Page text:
Abstract

Tumour cells evade immune surveillance by upregulating the surface expression of programmed death-ligand 1 (PD-L1), which interacts with programmed death-1 (PD-1) receptor on T cells to elicit the immune checkpoint response1,2. Anti-PD-1 antibodies have shown remarkable promise in treating tumours, including metastatic melanoma2,3,4. However, the patient response rate is low4,5. A better understanding of PD-L1-mediated immune evasion is needed to predict patient response and improve treatment efficacy. Here we report that metastatic melanomas release extracellular vesicles, mostly in the form of exosomes, that carry PD-L1 on their surface. Stimulation with interferon-γ (IFN-γ) increases the amount of PD-L1 on these vesicles, which suppresses the function of CD8 T cells and facilitates tumour growth. In patients with metastatic melanoma, the level of circulating exosomal PD-L1 positively correlates with that of IFN-γ, and varies during the course of anti-PD-1 therapy. The magnitudes of the increase in circulating exosomal PD-L1 during early stages of treatment, as an indicator of the adaptive response of the tumour cells to T cell reinvigoration, stratifies clinical responders from non-responders. Our study unveils a mechanism by which tumour cells systemically suppress the immune system, and provides a rationale for the application of exosomal PD-L1 as a predictor for anti-PD-1 therapy.

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Acknowledgements

We thank S. Fuchs and J. Ridley (University of Pennsylvania) for their helpful comments. This work is supported by NIH grants GM111128 and GM085146 to W.G., AI105343, AI108545, AI082630, AI117950, Parker Institute for Cancer Immunotherapy to E.J.W., 2T32CA009615-26 to A.C.H., American Heart Association to G.C., CA114046, CA025874, CA010815, CA193417, CA047159, P50 CA174523 (SPORE) and the Tara Miller Foundation to M.H., L.M.S., G.C.K., T.C.M., W.G., X.Xu., the University of Pennsylvania and the Wistar Institute, the Dr. Miriam and Sheldon G. Adelson Medical Research Foundation to M.H., the CAST foundation 2016QNRC001, 2015QNRC001 to Wuhan University, and the NSFC foundation 81570994 to Y.Z.

Reviewer information

Nature thanks H. Peinado, T. Tueting and the other anonymous reviewer(s) for their contribution to the peer review of this work.

Author information

Affiliations

  1. Department of Biology, School of Arts & Sciences, University of Pennsylvania, Philadelphia, PA, USA

    • Gang Chen
    • , Wei Zhang
    • , Min Wu
    • , Jiegang Yang
    • , Beike Wang
    • , Wenqun Zhong
    • , Bin Wu
    • , Lei Guan
    • , Youtao Lu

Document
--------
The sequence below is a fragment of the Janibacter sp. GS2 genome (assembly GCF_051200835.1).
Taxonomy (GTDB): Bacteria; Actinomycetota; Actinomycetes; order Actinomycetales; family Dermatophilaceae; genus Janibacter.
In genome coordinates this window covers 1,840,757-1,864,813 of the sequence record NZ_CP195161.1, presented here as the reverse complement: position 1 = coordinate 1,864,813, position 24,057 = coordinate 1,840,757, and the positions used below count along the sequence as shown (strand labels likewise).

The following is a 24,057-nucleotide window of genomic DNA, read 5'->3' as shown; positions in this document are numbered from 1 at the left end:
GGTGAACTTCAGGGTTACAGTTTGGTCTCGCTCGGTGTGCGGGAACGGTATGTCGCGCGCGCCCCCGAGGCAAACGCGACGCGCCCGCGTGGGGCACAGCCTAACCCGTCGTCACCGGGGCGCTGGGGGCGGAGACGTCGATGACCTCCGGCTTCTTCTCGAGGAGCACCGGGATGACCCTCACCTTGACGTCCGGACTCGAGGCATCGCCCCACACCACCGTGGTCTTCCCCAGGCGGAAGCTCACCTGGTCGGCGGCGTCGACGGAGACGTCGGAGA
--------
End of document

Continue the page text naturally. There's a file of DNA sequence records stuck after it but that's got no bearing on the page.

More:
• , Junhyong Kim
    •  & Wei Guo
  2. Department of Medicine, Perelman School of Medicine, University of Pennsylvania, Philadelphia, PA, USA

    • Alexander C. Huang
    • , Suzanne McGettigan
    • , Tara C. Mitchell
    •  & Lynn M. Schuchter
  3. Key Laboratory of Oral Biomedicine Ministry of Education, School and Hospital of Stomatology, Wuhan University, Wuhan, China

    • Wei Zhang
    • , Zili Yu
    • , Jiegang Yang
    • , Beike Wang
    • , Houfu Xia
    • , Qiwen Man
    • , Wenqun Zhong
    • , Xuepeng Xiong
    •  & Yifang Zhao
  4. Molecular and Cellular Oncogenesis Program and Melanoma Research Center, The Wistar Institute, Philadelphia, PA, USA

    • Gao Zhang
    • , Rajasekharan Somasundaram
    •  & Meenhard Herlyn
  5. Abramson Cancer Center, Perelman School of Medicine, University of Pennsylvania, Philadelphia, PA, USA

    • Wei Xu
    • , Leonardo F. Antelo
    • , Tara C. Mitchell
    •  & Lynn M. Schuchter
  6. Department of Pathology and Laboratory Medicine, Perelman School of Medicine, University of Pennsylvania, Philadelphia, PA, USA

    • Honghong Sun
    • , Xiaoming Liu
    • , Ting Li
    • , Shujing Liu
    • , Ruifeng Yang
    • , Liyun Dong
    • , Youhai H. Chen
    • , Giorgos C. Karakousis
    •  & Xiaowei Xu
  7. Ministry of Education Key Laboratory of Biomedical Information Engineering, School of Life Science, Xi’an Jiaotong University, Xi’an, China

    • Lei Guan
    •  & Ting Li
  8. Department of Bioengineering, School of Engineering, University of Pennsylvania, Philadelphia, PA, USA

    • Ravi Radhakrishnan
  9. Department of Systems Biology, The University of Texas MD Anderson Cancer Center, Houston, TX, USA

    • Gordon Mills
    •  & Yiling Lu
  10. Department of Immunology, College of Medicine, Mayo Clinic, Rochester, MN, USA

    • Haidong Dong
  11. Institute for Immunology, Perelman School of Medicine, University of Pennsylvania, Philadelphia, PA, USA

    • E. John Wherry
  12. Department of Microbiology, Perelman School of Medicine, University of Pennsylvania, Philadelphia, PA, USA